" Eighteenth: I desire to die testate as to all my property. Therefore, if, under any contingency not herein provided for there should at any time be no beneficiary sufficiently designated to be capable of identification, as to any part of my estate, whether held in trust or not, such part shall go and be paid, discharged from all trusts whatsoever, to my heirs at law as such heirs shall be determined by the statutes of the State of New Jersey in force at the time of my decease."

In a situation of the present nature, I recognize the established canon of construction to be that the residuary legatee is entitled not only to that which remains after the payment of debts and valid legacies but also to a residue occasioned by a lapsed legacy or an invalid or illegal disposition, unless it is evident from a consideration of the will that the testator intended to exclude such portions of the estate from the operation of the residuary clause. Tindall's Ex'rs v. Tindall , 24 N.J. Eq. 512; Burnet v. Burnet , 30 N.J. Eq. 595; Sandford v. Blake , 45 N.J. Eq. 247, 17 A. 812; Allen v. Moore , 86 N.J. Eq. 357, 87 N.J. Eq. 176, 98 A. 420; affirmed, 87 N.J. Eq. 365, 99 A. 860. Parenthetically I add that the legatees who in the present case predeceased the testatrix were not residuary legatees.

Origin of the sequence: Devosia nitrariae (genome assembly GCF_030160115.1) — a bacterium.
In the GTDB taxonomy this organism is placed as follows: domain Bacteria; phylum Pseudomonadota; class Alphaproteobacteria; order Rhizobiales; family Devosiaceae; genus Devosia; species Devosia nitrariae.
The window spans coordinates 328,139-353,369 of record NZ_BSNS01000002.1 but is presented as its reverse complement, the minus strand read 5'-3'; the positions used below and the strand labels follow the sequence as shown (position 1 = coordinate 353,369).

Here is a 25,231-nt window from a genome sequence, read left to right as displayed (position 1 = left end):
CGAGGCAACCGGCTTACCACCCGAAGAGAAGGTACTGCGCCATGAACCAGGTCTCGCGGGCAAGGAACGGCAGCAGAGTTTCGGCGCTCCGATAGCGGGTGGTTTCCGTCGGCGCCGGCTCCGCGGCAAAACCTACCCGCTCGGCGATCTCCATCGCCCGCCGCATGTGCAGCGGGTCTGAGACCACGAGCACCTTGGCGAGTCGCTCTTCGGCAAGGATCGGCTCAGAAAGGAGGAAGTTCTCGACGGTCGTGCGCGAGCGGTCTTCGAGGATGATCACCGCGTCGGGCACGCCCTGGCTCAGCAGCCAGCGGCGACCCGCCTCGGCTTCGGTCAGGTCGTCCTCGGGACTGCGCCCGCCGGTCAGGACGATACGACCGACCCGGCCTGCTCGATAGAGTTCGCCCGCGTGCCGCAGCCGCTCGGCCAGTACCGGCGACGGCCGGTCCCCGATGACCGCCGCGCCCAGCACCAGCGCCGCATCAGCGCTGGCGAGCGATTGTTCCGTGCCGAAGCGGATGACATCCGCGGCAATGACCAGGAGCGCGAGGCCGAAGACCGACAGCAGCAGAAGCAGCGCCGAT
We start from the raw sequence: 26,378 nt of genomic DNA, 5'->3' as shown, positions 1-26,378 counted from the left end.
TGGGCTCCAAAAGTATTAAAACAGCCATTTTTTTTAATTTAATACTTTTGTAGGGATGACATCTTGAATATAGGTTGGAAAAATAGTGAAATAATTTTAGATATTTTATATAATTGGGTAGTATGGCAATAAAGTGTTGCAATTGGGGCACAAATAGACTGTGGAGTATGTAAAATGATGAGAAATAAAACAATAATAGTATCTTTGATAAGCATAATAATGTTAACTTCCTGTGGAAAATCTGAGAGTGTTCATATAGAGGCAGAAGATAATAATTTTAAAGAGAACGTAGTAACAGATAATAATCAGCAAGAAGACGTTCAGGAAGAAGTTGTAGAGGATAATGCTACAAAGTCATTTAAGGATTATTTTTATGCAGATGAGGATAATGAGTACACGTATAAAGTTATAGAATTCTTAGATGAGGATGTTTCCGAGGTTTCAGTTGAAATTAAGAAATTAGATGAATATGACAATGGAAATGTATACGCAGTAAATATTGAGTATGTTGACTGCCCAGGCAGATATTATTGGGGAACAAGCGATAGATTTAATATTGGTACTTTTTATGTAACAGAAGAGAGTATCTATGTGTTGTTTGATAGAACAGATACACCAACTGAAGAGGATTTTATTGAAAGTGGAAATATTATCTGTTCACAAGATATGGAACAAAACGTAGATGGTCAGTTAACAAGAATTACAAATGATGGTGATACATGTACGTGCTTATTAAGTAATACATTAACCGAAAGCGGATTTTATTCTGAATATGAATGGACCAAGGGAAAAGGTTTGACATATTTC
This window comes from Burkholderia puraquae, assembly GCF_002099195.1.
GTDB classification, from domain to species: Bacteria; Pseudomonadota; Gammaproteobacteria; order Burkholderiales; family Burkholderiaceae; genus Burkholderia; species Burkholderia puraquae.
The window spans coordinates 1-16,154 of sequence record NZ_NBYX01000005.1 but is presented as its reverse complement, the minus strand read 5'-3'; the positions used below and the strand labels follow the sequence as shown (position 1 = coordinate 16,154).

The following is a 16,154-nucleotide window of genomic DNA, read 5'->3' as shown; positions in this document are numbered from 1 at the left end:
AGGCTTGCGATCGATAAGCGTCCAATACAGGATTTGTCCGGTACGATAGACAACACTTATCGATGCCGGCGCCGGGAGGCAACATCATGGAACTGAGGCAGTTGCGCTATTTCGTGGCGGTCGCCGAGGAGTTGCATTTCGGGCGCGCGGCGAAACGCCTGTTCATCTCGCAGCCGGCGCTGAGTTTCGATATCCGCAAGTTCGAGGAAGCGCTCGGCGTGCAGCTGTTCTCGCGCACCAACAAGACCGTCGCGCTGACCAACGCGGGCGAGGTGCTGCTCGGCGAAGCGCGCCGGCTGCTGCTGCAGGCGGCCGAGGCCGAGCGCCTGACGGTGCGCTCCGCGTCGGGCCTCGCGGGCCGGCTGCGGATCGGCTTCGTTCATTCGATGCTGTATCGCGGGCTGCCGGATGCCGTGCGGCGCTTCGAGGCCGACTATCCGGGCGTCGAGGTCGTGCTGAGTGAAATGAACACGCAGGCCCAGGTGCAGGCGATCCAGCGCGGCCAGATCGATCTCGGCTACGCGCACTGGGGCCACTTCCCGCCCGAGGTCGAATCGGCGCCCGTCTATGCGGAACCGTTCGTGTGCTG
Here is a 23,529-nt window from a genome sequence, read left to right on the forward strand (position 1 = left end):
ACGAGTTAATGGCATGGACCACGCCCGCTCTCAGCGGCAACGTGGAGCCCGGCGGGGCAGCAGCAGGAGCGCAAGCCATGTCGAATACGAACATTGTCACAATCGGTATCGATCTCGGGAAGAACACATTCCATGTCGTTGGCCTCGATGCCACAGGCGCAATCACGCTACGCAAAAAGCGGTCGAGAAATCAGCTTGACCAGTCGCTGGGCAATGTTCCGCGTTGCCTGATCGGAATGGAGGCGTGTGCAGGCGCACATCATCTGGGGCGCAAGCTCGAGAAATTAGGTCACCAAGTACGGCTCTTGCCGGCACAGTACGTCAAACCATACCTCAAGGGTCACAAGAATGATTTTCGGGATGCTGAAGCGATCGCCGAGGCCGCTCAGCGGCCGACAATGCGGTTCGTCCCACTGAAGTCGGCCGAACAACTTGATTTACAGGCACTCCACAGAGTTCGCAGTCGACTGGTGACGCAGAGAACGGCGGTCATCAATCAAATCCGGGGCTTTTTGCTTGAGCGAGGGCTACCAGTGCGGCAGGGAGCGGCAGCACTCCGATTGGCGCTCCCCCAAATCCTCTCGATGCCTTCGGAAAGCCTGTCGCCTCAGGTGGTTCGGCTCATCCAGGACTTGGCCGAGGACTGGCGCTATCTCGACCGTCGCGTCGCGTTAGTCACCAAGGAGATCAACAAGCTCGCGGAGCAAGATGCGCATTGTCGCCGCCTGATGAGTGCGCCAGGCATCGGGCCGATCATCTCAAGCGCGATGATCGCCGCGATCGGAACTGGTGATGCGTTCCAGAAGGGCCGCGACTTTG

The stipulated fact that the will was prepared and explained to the testatrix by Judge Schroth, who is a very competent counsellor and was undoubtedly conversant with the legal rules of construction, is a circumstance of present significance. The intention of the testatrix as expressed in the diction of Article Eighteenth of the will seems to me to be manifest.

The testatrix entertained a contemplation of a possible eventuality of a specified character, namely, that among the

[3 NJSuper Page 308]

numerous bequests embodied in her will (23 in all), her designation of some beneficiary, individual or corporation, might be so erroneous or indefinite that the legatee could not be truly identified. It was such a legacy, if any, thus incapable of distribution as a legacy, that she desired to bequeath to her heirs at law. In speaking of "any contingency," she meant any cause, perhaps her own error, her uncertainty of the name or vagueness of designation which might give rise to the inability to identify the intended beneficiary. She referred to a "contingency not herein provided for * * *." The disposition of the legacies of those beneficiaries who had predeceased her was "provided for" in that she had made provision for the distribution of all of the residue of her estate. An intention by the testatrix to exclude from the residuum of her estate legacies bequeathed to those who might predecease her is not perceptible in the eighteenth clause or elsewhere in the will.

The conclusion is that those legacies which lapsed in the lifetime of the testatrix are a part of the residue of the estate.

The counterclaim of the defendant Mercer Hospital alleging that the plaintiff by the institution of this action seeking essentially a declaratory judgment, has forfeited her beneficial interest in the decedent's estate is not meritorious and is accordingly dismissed.


Buy This Entire Record For $7.95

Official citation and/or docket number and footnotes (if any) for this case available with purchase.

Learn more about what you receive with purchase of this case.